The Returned, Part II (Star Trek: New Frontier, the Returned) by Peter David

The Returned, Part II (Star Trek: New Frontier, the Returned) by Peter David

Author:Peter David
Language: eng
Format: mobi, azw3, epub
Tags: Video Game Adaptations, Science Fiction & Fantasy, TV, Alien Invasion, Genetic Engineering, Space Opera, Star Trek, Science Fiction, Adventure, Movie, Military, First Contact
Publisher: Pocket Books/Star Trek
Published: 2015-08-03T00:00:00+00:00

Excalibur

“CAPTAIN,” SAID TOBIAS, “we’re getting a hail from the Dayan ship.”

“Put them on,” said Calhoun.

The screen flickered and then Nyos appeared.

“May I transport myself to you, Captain?” said Nyos. “We do not wish to beam aboard you without your permission.”

“Why is that necessary?” said Calhoun.

“Because we will be arriving shortly, and there are final matters to discuss.”

Calhoun glanced at Burgoyne, who shrugged in response. “All right,” said Calhoun. “We’ll bring you aboard.”

“No need.”

The sounds of the Dayan transporter beam hummed through the bridge, and moments later Nyos was standing there. He had a pleased smile upon his face, which Calhoun, for some reason, found to be a bit disturbing. “Can we go and chat somewhere privately, Captain?”

“Of course. My ready room, right over there.”

Nyos walked toward it, and Calhoun followed him in. The Dayan went straight to the sword that was hanging on the wall. “That is most impressive, this weapon. It is a weapon, is it not?”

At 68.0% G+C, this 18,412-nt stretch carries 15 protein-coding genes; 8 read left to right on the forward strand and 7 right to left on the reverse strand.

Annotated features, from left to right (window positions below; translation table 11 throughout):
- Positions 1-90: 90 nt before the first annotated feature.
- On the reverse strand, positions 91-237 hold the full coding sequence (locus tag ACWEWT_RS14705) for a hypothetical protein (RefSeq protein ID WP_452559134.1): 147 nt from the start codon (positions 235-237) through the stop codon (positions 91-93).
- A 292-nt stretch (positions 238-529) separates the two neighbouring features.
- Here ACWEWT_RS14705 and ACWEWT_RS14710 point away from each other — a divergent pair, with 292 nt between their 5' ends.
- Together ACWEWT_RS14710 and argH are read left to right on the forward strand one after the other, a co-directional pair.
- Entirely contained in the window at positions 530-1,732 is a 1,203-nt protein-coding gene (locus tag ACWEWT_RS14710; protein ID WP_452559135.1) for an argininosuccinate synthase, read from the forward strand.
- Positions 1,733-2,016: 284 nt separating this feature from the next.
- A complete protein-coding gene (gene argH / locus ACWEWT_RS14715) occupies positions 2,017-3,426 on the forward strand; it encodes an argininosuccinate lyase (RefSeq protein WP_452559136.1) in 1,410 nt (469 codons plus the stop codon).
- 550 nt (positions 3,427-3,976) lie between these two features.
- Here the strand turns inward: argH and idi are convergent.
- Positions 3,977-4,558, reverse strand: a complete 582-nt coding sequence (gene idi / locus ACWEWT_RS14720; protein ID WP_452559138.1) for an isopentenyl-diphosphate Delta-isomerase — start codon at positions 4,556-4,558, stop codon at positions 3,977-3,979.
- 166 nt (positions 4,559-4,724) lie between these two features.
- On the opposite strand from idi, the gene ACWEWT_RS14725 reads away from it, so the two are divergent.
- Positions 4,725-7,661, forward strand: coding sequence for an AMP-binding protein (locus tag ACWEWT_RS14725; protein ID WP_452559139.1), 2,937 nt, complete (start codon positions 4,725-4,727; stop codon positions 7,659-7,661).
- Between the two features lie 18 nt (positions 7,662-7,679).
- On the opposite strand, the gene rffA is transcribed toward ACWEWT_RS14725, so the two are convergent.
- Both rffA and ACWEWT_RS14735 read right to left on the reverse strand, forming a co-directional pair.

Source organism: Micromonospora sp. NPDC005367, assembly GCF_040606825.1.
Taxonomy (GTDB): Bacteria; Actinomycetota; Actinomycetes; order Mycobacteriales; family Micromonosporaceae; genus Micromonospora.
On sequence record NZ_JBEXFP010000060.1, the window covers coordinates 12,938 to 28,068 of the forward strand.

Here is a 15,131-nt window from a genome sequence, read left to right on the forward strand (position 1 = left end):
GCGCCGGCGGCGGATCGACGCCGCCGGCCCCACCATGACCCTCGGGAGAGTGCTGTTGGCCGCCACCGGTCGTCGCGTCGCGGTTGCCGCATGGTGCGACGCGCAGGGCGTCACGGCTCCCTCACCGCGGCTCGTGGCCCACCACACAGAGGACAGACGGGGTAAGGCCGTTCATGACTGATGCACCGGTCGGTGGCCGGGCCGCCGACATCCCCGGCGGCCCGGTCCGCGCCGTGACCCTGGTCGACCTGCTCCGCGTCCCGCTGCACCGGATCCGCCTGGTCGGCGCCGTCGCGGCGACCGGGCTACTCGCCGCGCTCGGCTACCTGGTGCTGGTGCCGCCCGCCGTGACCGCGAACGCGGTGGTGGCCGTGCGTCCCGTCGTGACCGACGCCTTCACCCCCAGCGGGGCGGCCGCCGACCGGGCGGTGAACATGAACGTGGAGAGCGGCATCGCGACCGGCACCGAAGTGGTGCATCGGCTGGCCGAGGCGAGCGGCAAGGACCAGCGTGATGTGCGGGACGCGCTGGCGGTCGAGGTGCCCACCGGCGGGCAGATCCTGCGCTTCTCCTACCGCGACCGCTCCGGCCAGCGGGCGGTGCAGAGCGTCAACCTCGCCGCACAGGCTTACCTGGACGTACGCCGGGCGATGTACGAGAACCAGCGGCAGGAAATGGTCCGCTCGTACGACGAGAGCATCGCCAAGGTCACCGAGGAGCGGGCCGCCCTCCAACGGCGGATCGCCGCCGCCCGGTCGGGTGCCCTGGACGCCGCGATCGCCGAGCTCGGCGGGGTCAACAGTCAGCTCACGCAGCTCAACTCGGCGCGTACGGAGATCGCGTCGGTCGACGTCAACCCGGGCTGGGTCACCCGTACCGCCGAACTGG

“It most definitely is. You’ve never seen a sword?”

“I have not. May I?” When Calhoun nodded, Nyos lifted the blade off the wall. He swung it gently back and forth and was clearly pleased at the hissing sound it made as it sliced through the air. “Where did you acquire it?”

“When I was a young man.”

“Have you killed many enemies with it?”

“More than my share,” said Calhoun.

Nyos nodded and replaced the blade on the wall. “I thought I would come here to convey my crew’s concern about you.”

“What concern would that be?”

“They are worried,” said Nyos, “that you do not have sufficient resolve to join us in our battle against the D’myurj.”

Calhoun raised an eyebrow. “And on what do they base that supposition?”

“Your head of security did not kill Cabros. And you seemed upset because I did what your man declined to do.”

“We do not take killing lightly,” said Calhoun, slowly circling the room. “We set store by the lives of individuals.”

“Yes, see, that is the problem,” Nyos said. “My men are worried that your resolve to destroy the D’myurj is not on par with ours.”

“They annihilated my people, as you know,” said Calhoun. “I wouldn’t be worried about that if I were you.”

“What of the rest of your crew? Do they share your resolve? Or is it possible that they will balk when the time comes to do what must be done?”

“My crew will obey my orders.”

“Are you sure?”

“Yes.”

Calhoun’s combadge beeped. He tapped it. “Calhoun.”

“Captain, Doctor Lochley. I just wanted you to know that the D’myurj came around again briefly. He seemed disoriented, demanded to know where he was, and then passed out again.”

Calhoun closed his eyes in pain. “Great.”

“You wanted to be kept apprised of any change—”

“Yes, later. Calhoun out.”

He broke the connection and turned his gaze to Nyos. The Dayan was simply staring at Calhoun, his face unreadable.

“You have a D’myurj on this vessel,” he said finally.

“That is correct.”

“You will bring me to him so that I can kill him.”

“That’s not going to happen,” said Calhoun.

Nyos was expressionless, but the edge in his voice was distinct.



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